by Ruth Harris
You might have thought because you’re staying at home that you’d have more free time to start/finish a book or take an on-line yoga class. But in reality, because we’re all spending so much time at home, much of that time is consumed by eating which means food prep and cooking (which means there’s a kitchen to clean and dishes to be washed), bathrooms to be cleaned and tidied plus, of course, more toilet paper to be purchased (if we can even scrounge up a few rolls somewhere), laundry duty, garbage and trash removal, dusting, vacuuming and, of course, sanitizing.
As one day melts seamlessly into the next, and we can’t tell Sunday from Tuesday, weekdays from weekends.
Our moods whiplash between “This sucks” and “It could be worse.”
We’re bored, anxious, and tired. We’re having trouble sleeping and concentrating. Much less writing.
“A lot of us are mentally exhausted, because the energy it takes to mentally manage everything that’s happening is very draining,” says Vaile Wright, director of clinical research and quality for the American Psychological Association. “The habits we’ve worked to develop over time to keep us healthy and productive can fall by the wayside.”
It’s not just you.
As Anne wrote in an earlier post, she’s heard from a lot of writers about the difficulty they’re experiencing writing in the midst of a deadly pandemic.
She had a meltdown involving a TV remote.
I had one triggered by laundry. I don’t know if there’s actually more laundry, or if it just feels that way, but it seems that no sooner have I finished folding and putting clean laundry away, magically new dirty laundry appears in its place to replace the old dirty laundry. Not good for my mental health—or my disposition.
Needless to say, feeling overwhelmed by an Everest of laundry or frustrated by a cranky TV remote even as we are bombarded by relentless reports of death and disease, does not contribute to creativity.
Instead of fighting what can feel like an unwinnable battle with the lack of inspiration, let’s consider what we can do that does not take the same level of intense concentration as writing.
Why not take advantage of these strange days to focus on ways we can improve our skills or acquire new ones?
1. Author Platform Care And Maintenance.
Use this Covid-19 pause to reconsider and refresh the elements of your author platform.
- How long since you’ve updated your website, posted to your blog or pruned your mailing list?
- Is your bio as good as it can be? Anne offers solid guidance on how to write an author bio—even if you don’t yet feel like an author.
- Is your FaceBook page or Instagram feed consistent with your brand?
- Are all your books linked to your Amazon author page and BookBub profile or do they need updating?
- Don’t forget your presence on GoodReads, Linked-In and/or Pinterest.
- Add to your catalogue by creating a box set with Vellum (Mac only, but there are workarounds for PC users) that makes compiling several books into one title as easy as drag and drop.
2. Better Blurbs For Better Living.
Are your blurbs OK?
Less than meh?
Or are they old, tired and saggy?
As we’ve been told over and over, the cover is the first thing that grabs the reader’s attention. The cover tells him/her what kind of book s/he is looking at: romance (sweet or steamy), women’s fiction, mystery, thriller, horror, sci-fi.
The blurb (also known as the sales pitch, cover copy, or on Amazon, the “product description”) is the second.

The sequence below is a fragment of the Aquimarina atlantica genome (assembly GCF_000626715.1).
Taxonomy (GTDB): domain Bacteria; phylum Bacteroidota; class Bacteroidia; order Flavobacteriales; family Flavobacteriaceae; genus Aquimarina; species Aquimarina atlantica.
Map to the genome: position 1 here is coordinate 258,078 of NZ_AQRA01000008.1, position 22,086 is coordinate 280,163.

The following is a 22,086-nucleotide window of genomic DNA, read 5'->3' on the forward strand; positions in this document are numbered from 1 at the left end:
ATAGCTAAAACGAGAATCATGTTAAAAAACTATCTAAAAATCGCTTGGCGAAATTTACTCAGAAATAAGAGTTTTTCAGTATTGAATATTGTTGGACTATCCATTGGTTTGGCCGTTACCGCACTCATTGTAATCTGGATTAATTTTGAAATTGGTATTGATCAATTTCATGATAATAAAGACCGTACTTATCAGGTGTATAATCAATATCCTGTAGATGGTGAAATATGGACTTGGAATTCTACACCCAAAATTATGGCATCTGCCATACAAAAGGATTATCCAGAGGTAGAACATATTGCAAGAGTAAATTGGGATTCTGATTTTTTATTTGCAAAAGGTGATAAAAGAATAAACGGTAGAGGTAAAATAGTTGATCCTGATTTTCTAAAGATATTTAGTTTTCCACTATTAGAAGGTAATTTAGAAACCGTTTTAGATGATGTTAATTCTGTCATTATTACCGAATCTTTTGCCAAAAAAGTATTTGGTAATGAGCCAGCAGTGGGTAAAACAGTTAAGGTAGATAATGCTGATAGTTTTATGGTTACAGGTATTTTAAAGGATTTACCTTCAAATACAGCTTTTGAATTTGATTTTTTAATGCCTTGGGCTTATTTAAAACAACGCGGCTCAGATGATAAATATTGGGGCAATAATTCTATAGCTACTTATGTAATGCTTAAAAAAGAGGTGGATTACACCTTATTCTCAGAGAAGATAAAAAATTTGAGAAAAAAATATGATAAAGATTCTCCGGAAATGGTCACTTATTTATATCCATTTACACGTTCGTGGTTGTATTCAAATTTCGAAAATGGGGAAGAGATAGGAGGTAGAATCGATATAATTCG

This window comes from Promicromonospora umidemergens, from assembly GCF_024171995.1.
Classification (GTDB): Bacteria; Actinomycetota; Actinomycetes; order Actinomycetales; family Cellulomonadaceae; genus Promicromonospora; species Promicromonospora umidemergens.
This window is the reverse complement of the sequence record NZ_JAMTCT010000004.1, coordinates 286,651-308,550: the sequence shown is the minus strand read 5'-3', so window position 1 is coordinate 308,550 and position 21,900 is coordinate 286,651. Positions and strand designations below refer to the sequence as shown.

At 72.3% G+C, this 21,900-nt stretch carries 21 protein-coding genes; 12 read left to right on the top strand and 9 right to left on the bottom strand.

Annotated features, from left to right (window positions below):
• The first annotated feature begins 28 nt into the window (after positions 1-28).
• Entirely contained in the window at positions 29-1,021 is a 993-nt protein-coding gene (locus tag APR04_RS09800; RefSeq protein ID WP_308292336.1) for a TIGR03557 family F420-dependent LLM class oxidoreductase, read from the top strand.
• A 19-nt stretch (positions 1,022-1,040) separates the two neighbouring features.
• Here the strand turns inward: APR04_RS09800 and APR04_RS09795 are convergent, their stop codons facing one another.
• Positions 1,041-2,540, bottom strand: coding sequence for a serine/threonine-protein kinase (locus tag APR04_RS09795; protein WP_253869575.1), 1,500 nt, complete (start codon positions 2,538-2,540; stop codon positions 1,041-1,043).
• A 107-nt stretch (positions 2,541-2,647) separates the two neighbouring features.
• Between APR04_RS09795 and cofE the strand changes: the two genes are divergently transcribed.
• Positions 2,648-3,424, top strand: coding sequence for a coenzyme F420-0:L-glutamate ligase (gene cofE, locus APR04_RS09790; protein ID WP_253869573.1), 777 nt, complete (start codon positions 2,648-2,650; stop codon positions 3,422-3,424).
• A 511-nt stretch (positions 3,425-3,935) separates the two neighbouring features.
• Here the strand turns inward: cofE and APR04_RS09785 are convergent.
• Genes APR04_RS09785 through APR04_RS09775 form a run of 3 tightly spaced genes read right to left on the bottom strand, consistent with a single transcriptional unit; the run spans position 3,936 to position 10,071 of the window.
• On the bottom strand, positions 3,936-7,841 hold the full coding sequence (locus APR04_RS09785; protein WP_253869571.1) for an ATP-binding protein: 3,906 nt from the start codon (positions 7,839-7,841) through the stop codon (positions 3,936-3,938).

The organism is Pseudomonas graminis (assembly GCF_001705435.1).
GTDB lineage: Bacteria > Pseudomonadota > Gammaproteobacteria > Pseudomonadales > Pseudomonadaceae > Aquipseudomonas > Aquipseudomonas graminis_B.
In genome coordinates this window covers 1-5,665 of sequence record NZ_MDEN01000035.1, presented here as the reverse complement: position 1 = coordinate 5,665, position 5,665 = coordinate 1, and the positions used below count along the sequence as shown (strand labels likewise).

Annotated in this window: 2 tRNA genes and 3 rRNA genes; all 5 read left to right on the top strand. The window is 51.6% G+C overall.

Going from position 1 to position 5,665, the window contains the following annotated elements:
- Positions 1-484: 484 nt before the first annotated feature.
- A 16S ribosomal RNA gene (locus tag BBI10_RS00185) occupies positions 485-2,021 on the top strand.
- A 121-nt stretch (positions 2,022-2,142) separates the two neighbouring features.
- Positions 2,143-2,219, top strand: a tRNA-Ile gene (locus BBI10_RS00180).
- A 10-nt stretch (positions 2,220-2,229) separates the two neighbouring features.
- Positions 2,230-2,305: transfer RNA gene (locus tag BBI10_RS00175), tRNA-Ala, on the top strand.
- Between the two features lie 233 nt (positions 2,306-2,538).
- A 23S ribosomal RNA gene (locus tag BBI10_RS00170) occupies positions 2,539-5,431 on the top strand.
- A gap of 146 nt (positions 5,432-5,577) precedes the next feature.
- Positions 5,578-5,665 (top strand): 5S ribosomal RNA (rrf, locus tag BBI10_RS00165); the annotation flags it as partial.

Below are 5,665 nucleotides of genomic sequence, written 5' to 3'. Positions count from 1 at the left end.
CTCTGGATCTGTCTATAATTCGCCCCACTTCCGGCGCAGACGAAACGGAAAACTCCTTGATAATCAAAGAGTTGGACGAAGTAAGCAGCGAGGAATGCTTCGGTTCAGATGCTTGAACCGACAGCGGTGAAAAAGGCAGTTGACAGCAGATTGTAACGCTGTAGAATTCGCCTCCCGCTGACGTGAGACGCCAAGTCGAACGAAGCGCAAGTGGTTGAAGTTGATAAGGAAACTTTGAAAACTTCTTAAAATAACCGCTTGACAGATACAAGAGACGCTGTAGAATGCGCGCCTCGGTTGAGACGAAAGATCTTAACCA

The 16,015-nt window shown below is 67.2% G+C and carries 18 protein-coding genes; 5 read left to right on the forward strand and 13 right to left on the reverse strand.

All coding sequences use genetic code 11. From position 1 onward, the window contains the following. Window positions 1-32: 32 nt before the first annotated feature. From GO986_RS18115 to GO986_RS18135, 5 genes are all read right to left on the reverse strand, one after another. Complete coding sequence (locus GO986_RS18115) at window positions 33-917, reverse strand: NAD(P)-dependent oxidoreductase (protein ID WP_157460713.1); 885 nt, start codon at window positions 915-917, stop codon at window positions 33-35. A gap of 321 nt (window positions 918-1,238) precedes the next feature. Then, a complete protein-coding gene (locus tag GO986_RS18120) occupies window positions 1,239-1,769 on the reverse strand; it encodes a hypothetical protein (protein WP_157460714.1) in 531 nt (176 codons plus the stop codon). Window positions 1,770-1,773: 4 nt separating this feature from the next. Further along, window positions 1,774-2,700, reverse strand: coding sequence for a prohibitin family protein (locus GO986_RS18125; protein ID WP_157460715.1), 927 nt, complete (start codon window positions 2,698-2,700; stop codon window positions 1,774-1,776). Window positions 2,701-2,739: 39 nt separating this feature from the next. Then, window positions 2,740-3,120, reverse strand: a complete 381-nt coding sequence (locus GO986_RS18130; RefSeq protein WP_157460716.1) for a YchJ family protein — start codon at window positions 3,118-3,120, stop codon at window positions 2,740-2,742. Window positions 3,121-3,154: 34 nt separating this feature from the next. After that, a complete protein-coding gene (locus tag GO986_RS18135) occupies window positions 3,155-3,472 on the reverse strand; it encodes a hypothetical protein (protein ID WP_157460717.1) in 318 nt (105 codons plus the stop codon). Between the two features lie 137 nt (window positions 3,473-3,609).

But once you grabbed/seduced/lured the reader, then what?
Then you have to make the sale—and that’s where the blurb comes in.
Even if you have a good/OK/fabulous blurb, blurbs, like magazine subscriptions (remember those?) need to be renewed every now and then. At a time when you’re finding it difficult to write, refreshing an existing blurb can be a productive use of your time, a satisfying outlet for your creativity and an opportunity to increase your sales.
Here’s a simple, four-step guide to writing a killer blurb—with examples.
3. M Is For Metadata.
Review your categories.
David Gaughran tells us that “KDP is now explicitly stating that we are permitted TEN categories for each of our books.” It’s a big change and David argues that most writers aren’t making the most of the opportunity. He goes on to explain exactly how authors can maximize their oprtions.
If you haven’t already signed up for DG’s newsletter—he keeps a sharp eye on publishing and is generous about sharing info—now would be a good time.
Revisit your keywords.
Out with the old. In with the new—and more relevant.
Dave Chesson’s Publisher Rocket does the tedious work of searching for keywords (and does ditto for categories) that will help make your book more visible to browses and readers.
4. Brainstorm for Brilliance.
When you can’t write, maybe you can brainstorm, which is, after all, the fun part. When you let loose, when you forget about sparkling prose, passive verbs and adverb infestation, who knows what brilliant thoughts are just lurking in your subconscious, waiting to be unleashed?
Scapple ($15 for Mac and PC) makes brainstorming easy and lets you connect those fab insights in a logical way that might become a plot, subplot or even a new book.
Give it a shot. See what happens. See where it leads. You might be pleasantly surprised.
Better—much better—than feeling frustrated.
As Keith Blount, the creator of Scapple, says, “Ever scribbled ideas on a piece of paper and drawn lines between related thoughts? Then you already know what Scapple does. It’s a virtual sheet of paper that lets you make notes anywhere and connect them using lines or arrows.”
Scapple comes with a generous FREE trial.
5. Liberate Your Inner Artist.